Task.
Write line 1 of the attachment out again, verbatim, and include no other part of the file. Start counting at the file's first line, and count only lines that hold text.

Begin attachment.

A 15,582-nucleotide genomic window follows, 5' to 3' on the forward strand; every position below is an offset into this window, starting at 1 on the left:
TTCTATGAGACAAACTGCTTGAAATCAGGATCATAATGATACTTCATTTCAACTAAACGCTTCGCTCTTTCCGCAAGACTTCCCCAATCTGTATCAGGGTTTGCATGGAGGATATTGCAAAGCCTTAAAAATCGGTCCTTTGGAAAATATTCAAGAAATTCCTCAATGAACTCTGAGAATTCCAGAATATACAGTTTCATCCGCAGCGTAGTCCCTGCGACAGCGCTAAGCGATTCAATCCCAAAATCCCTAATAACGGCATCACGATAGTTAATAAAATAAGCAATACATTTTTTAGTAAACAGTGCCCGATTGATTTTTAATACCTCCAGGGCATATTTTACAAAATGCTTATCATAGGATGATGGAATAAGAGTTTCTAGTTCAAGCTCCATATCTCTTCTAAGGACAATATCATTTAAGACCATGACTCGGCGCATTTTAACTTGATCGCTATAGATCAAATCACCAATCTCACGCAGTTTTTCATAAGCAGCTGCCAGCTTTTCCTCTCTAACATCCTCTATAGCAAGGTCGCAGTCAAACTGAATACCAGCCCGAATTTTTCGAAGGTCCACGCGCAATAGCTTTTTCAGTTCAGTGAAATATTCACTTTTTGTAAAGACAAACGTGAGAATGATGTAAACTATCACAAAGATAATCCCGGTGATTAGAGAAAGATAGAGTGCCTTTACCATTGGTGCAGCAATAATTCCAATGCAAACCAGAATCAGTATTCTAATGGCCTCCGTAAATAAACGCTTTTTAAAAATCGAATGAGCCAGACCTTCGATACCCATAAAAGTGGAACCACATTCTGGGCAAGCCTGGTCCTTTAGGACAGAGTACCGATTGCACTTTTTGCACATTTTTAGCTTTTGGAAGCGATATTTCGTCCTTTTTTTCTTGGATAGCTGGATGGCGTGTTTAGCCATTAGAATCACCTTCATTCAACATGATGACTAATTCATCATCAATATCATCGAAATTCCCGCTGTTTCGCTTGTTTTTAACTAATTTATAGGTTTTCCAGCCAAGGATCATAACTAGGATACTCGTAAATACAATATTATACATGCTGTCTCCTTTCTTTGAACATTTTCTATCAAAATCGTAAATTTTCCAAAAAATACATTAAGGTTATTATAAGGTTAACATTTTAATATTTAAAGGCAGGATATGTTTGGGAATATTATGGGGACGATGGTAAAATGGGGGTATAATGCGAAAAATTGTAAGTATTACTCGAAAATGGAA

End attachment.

A 15,582-nucleotide genomic window follows, 5' to 3' on the forward strand; every position below is an offset into this window, starting at 1 on the left: